“Why Do You Hate Posters?”
“Why do you hate posters?”
I got that question recently as I was making suggestions to students for how to show information about themselves. My answer was long and winding, but that shouldn’t be much of a surprise.
It’s not that I hate posters, or even that I dislike them. It’s more that I don’t see the usefulness of them for most people (perhaps art students and those who simply like making them are exceptions).
I told my students to ask their parents, their grandparents, and the other adults they know, “When was the last time you made a poster?” My guess is that the last time they made a poster was in school. I don’t have a problem with posters, but if we’re going to practice a skill then maybe that skill should be something that transfers to something useful in our lives, in our careers, or in our future learning (college, career, and life readiness).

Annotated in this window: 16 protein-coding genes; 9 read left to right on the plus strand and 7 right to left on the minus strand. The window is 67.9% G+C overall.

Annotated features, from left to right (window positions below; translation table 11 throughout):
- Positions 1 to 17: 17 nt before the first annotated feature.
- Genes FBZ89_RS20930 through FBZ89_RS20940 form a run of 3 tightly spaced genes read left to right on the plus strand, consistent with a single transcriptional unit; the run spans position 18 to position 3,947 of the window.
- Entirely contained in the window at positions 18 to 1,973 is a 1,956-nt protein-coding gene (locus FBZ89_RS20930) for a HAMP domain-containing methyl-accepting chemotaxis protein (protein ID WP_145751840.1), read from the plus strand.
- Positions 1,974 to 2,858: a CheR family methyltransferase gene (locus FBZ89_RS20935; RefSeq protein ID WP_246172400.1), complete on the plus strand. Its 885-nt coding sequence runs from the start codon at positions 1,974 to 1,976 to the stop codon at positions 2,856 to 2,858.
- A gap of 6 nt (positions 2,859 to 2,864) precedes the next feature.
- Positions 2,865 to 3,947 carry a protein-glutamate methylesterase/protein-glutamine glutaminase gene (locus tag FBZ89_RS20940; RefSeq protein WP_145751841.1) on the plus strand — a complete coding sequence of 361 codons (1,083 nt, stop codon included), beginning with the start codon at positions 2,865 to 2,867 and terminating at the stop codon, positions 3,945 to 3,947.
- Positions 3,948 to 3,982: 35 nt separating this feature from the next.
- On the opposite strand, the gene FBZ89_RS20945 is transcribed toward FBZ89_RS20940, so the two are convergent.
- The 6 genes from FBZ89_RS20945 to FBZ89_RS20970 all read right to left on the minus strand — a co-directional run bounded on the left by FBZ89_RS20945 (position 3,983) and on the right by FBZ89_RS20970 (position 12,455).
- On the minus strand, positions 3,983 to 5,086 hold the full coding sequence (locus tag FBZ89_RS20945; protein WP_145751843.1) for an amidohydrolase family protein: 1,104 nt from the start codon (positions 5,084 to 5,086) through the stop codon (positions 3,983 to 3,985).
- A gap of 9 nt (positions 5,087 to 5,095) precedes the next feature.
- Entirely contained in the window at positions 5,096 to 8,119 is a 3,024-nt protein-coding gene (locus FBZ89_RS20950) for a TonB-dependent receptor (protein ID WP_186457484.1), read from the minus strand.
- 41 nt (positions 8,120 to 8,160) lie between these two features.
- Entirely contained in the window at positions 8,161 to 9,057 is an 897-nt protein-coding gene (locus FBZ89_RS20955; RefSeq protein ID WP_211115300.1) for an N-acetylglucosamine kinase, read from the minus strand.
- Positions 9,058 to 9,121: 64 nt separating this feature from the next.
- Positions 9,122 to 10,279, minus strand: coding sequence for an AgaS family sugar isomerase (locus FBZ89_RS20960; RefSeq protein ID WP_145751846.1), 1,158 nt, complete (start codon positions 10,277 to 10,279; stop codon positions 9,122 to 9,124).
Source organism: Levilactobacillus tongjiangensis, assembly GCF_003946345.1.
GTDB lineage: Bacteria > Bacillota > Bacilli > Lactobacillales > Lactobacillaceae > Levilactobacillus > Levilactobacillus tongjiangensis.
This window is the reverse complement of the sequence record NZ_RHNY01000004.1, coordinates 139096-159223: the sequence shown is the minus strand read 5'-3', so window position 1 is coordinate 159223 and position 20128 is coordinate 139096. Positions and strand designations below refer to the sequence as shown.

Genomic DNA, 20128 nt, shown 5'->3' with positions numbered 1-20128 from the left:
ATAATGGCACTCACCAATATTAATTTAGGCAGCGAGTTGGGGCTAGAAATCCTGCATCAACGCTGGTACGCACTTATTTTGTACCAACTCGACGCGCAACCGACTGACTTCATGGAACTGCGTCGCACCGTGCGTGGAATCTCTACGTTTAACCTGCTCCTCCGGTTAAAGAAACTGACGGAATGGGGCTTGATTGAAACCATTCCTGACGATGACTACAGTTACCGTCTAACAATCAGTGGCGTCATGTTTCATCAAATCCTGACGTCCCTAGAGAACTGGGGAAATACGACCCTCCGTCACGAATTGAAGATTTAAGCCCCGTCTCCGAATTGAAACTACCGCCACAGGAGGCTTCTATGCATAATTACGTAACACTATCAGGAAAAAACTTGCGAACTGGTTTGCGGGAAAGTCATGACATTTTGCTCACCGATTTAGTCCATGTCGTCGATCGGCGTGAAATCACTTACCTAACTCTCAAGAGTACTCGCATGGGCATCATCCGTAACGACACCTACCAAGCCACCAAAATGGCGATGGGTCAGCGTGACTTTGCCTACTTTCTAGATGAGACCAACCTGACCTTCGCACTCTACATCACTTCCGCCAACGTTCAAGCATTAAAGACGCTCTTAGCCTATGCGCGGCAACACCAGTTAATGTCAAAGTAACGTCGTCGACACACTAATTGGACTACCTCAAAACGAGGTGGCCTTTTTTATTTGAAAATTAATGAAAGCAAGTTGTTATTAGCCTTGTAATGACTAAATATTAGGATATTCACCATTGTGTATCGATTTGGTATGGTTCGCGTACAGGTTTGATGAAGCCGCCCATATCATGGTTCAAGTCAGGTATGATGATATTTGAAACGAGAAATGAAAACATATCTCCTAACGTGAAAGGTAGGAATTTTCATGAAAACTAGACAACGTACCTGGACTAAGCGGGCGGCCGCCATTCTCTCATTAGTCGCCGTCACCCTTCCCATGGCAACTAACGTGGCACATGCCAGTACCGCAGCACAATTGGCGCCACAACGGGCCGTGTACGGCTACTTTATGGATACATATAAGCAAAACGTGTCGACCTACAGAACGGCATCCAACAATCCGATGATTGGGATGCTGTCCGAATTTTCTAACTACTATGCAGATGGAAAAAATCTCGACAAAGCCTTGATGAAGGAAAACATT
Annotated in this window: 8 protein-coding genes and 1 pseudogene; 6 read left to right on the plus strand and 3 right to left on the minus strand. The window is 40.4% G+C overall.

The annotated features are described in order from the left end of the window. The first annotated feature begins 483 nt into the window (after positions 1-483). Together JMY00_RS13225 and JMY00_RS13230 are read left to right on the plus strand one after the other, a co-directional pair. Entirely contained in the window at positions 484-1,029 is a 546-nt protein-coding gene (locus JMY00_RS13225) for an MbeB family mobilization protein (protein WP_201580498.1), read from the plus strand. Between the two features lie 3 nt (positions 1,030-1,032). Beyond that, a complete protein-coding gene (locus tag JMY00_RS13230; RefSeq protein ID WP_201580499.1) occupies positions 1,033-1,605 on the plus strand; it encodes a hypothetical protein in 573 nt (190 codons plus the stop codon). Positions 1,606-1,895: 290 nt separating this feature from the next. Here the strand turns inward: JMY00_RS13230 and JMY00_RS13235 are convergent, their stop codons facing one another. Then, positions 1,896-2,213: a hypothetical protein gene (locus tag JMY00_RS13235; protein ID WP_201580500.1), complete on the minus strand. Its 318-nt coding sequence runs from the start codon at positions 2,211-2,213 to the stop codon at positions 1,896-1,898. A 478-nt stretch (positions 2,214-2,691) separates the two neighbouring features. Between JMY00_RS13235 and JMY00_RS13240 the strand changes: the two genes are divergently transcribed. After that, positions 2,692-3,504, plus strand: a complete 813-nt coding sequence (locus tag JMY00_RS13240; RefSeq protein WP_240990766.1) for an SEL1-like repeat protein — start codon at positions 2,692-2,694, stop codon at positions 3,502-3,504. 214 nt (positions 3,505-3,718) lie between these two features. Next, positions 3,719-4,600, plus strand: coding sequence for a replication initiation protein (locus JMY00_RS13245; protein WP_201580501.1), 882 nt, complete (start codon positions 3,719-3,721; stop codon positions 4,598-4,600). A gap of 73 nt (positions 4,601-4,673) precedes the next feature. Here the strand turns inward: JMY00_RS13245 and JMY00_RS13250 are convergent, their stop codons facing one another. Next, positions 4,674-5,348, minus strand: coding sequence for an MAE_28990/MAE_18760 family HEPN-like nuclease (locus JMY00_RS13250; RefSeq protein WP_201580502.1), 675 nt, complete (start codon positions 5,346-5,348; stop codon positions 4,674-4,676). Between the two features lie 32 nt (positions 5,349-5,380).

Conversely, imagine presenting your pitch before the board of directors as they sit around the conference table and you show them your poster with glue stick and cut-out letters. Imagine showing your learning in front of your college professor while holding and pointing to your poster board with extra glitter. Imagine applying for admission to the university, or for that scholarship that will keep you out of debt, but not finding a place to submit your 22” x 28” masterpiece.
What are the alternatives? Some people like easel.ly or visual.ly. I like piktochart.com and haikudeck. Haikudeck recently became available on the web as well as through your iPad. These are better choices.
Now imagine students creating a piktochart about themselves that could accompany (or replace) a resume. Imagine filling in the “Anything else you want us to know about you” blank with a link to a haikudeck.
How can students stand out in a vast sea of others? Present themselves visually with the latest technology.
So let’s push our students a bit out of their comfort zones, and let’s get out of ours. Let’s give students opportunities to create visual representations that are useful now and in their futures. Let’s encourage our students to practice skills that could set them apart from others as they create professional looking infographics. Let’s not worry about hating the poster, but instead focus on loving the other options.
btw: click the links above, or check out my visual resume below to see concrete examples!